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Association between stressful life events and exacerbation in multiple sclerosis: a meta-analysis.
BMJ 2004; 328(7442):731BMJ

Abstract

OBJECTIVE

To quantify the association between stressful life events and exacerbations of multiple sclerosis.

DATA SOURCES

PubMed, PsychInfo, and Psychological Abstracts searched for empirical papers from 1965 to February 2003 with terms "stress", "trauma", and "multiple sclerosis".

REVIEW METHODS

Three investigators independently reviewed papers for inclusion/exclusion criteria and extracted the relevant data, including methods, sample statistics, and outcomes.

RESULTS

Of 20 studies identified, 14 were included. The meta-analysis showed a significant increase in risk of exacerbation in multiple sclerosis after stressful life events, with a weighted average effect size of d = 0.53 (95% confidence interval 0.40 to 0.65), P < 0.0001. The studies were homogenous, Q = 16.62, P = 0.22, I2 = 21.8%. Neither sampling nor study methods had any effect on study outcomes.

CONCLUSIONS

There is a consistent association between stressful life events and subsequent exacerbation in multiple sclerosis. However these data do not allow the linking of specific stressors to exacerbations nor should they be used to infer that patients are responsible for their exacerbations. Investigation of the psychological, neuroendocrine, and immune mediators of stressful life events on exacerbation may lead to new behavioural and pharmacological strategies targeting potential links between stress and exacerbation.

Authors+Show Affiliations

Department of Psychiatry, University of California, San Francisco, CA 94142, USA. dmohr@itsa.ucsf.eduNo affiliation info availableNo affiliation info availableNo affiliation info availableNo affiliation info available

Pub Type(s)

Journal Article
Meta-Analysis
Research Support, Non-U.S. Gov't
Research Support, U.S. Gov't, P.H.S.
Review

Language

eng

PubMed ID

15033880

Citation

Mohr, David C., et al. "Association Between Stressful Life Events and Exacerbation in Multiple Sclerosis: a Meta-analysis." BMJ (Clinical Research Ed.), vol. 328, no. 7442, 2004, p. 731.
Mohr DC, Hart SL, Julian L, et al. Association between stressful life events and exacerbation in multiple sclerosis: a meta-analysis. BMJ. 2004;328(7442):731.
Mohr, D. C., Hart, S. L., Julian, L., Cox, D., & Pelletier, D. (2004). Association between stressful life events and exacerbation in multiple sclerosis: a meta-analysis. BMJ (Clinical Research Ed.), 328(7442), p. 731.
Mohr DC, et al. Association Between Stressful Life Events and Exacerbation in Multiple Sclerosis: a Meta-analysis. BMJ. 2004 Mar 27;328(7442):731. PubMed PMID: 15033880.
* Article titles in AMA citation format should be in sentence-case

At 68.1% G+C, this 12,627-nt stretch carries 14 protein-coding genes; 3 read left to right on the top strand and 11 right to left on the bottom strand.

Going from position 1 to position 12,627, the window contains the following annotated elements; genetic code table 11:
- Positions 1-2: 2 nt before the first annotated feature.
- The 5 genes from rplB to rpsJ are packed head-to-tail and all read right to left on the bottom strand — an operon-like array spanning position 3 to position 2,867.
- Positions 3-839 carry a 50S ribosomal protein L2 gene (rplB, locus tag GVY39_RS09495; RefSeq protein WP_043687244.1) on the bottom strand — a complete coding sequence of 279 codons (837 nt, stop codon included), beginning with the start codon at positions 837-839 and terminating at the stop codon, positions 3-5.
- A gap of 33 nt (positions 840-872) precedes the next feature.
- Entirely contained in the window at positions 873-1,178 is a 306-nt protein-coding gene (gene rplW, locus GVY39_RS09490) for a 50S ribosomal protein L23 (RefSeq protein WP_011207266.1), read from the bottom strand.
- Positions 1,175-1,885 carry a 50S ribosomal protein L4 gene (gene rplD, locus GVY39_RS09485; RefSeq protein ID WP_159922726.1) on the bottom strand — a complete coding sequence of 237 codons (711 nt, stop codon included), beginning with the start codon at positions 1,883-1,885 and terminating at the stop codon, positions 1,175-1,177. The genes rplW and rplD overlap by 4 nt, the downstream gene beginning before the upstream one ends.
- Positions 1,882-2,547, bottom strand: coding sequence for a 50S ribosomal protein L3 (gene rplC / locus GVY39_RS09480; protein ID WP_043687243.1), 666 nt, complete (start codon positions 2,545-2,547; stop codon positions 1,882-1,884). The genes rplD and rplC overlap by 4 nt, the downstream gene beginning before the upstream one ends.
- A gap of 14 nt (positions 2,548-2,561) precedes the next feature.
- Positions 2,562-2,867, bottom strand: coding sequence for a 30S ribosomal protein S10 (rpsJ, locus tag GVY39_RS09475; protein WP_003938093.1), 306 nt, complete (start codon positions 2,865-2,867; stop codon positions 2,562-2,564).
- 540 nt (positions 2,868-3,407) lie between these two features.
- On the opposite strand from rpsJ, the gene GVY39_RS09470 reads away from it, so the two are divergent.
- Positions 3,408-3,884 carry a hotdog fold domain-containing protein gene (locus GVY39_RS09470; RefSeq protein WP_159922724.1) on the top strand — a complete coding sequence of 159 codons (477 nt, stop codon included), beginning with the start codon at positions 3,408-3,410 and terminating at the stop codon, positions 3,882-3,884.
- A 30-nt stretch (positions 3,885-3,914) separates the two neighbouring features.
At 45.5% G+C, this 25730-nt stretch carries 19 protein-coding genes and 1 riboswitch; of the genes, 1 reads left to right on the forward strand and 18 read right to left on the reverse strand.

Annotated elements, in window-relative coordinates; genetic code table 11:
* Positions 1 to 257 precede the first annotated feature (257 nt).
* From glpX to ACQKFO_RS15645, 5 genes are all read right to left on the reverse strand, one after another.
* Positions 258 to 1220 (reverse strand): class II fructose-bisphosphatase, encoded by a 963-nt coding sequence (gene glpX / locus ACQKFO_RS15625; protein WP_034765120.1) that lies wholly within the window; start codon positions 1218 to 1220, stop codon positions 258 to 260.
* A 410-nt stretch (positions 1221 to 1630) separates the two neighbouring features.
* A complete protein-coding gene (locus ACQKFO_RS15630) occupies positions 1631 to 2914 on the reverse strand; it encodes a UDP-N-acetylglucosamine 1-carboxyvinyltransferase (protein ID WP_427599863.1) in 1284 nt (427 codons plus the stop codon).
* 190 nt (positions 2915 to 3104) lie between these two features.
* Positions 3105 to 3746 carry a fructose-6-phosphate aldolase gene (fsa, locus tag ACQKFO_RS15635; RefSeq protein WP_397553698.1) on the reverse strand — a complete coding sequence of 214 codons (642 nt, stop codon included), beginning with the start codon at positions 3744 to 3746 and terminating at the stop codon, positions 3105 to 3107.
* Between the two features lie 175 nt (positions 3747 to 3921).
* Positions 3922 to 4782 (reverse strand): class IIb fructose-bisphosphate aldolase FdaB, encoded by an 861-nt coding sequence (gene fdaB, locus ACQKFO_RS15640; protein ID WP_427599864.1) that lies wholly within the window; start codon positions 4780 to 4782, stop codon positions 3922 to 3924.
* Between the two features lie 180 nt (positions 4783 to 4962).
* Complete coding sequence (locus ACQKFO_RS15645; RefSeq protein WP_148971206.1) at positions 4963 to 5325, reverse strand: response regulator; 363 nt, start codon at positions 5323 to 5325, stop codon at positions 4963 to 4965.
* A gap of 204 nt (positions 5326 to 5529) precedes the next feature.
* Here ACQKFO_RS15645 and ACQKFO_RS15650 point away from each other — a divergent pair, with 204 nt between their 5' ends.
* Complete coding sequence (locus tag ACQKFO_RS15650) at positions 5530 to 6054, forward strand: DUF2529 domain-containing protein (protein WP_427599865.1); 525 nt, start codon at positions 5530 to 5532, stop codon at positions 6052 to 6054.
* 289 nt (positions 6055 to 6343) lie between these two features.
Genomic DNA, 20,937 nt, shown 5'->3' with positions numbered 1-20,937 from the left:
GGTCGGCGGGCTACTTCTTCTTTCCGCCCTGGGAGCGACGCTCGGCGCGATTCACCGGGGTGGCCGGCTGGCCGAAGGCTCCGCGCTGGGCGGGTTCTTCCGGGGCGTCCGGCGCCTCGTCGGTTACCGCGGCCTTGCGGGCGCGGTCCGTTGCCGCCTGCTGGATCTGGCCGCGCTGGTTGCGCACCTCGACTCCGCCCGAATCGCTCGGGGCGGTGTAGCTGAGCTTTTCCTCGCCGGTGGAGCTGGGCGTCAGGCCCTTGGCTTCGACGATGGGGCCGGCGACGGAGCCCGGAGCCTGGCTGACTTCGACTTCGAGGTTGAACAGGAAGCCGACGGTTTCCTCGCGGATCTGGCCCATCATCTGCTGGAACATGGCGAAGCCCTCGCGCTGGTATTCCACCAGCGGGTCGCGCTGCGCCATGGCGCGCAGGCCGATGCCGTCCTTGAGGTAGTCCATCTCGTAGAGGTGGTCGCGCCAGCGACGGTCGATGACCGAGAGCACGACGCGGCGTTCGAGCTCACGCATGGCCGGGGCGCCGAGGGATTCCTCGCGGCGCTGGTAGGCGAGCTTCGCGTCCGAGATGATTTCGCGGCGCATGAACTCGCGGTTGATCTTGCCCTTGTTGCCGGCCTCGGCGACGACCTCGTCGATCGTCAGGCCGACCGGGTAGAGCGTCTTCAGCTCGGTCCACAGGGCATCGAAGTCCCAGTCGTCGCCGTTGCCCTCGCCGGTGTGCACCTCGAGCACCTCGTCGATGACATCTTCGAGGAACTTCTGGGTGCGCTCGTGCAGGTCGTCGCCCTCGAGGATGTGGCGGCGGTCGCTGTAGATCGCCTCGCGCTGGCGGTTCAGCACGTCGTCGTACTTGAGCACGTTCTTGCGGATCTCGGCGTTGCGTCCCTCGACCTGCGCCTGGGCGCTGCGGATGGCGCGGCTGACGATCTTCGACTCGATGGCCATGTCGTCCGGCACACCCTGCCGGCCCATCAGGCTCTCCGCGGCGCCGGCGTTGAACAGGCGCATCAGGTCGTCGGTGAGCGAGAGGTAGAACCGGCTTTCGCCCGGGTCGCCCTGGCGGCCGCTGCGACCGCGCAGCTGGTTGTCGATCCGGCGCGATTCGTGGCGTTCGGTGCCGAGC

TY - JOUR T1 - Association between stressful life events and exacerbation in multiple sclerosis: a meta-analysis. AU - Mohr,David C, AU - Hart,Stacey L, AU - Julian,Laura, AU - Cox,Darcy, AU - Pelletier,Daniel, Y1 - 2004/03/19/ PY - 2004/3/23/pubmed PY - 2004/4/13/medline PY - 2004/3/23/entrez SP - 731 EP - 731 JF - BMJ (Clinical research ed.) JO - BMJ VL - 328 IS - 7442 N2 - OBJECTIVE: To quantify the association between stressful life events and exacerbations of multiple sclerosis. DATA SOURCES: PubMed, PsychInfo, and Psychological Abstracts searched for empirical papers from 1965 to February 2003 with terms "stress", "trauma", and "multiple sclerosis". REVIEW METHODS: Three investigators independently reviewed papers for inclusion/exclusion criteria and extracted the relevant data, including methods, sample statistics, and outcomes. RESULTS: Of 20 studies identified, 14 were included. The meta-analysis showed a significant increase in risk of exacerbation in multiple sclerosis after stressful life events, with a weighted average effect size of d = 0.53 (95% confidence interval 0.40 to 0.65), P < 0.0001. The studies were homogenous, Q = 16.62, P = 0.22, I2 = 21.8%. Neither sampling nor study methods had any effect on study outcomes. CONCLUSIONS: There is a consistent association between stressful life events and subsequent exacerbation in multiple sclerosis. However these data do not allow the linking of specific stressors to exacerbations nor should they be used to infer that patients are responsible for their exacerbations. Investigation of the psychological, neuroendocrine, and immune mediators of stressful life events on exacerbation may lead to new behavioural and pharmacological strategies targeting potential links between stress and exacerbation. SN - 1756-1833 UR - https://www.unboundmedicine.com/medline/citation/15033880/full_citation L2 - http://www.bmj.com/cgi/pmidlookup?view=long&amp;pmid=15033880 DB - PRIME DP - Unbound Medicine ER -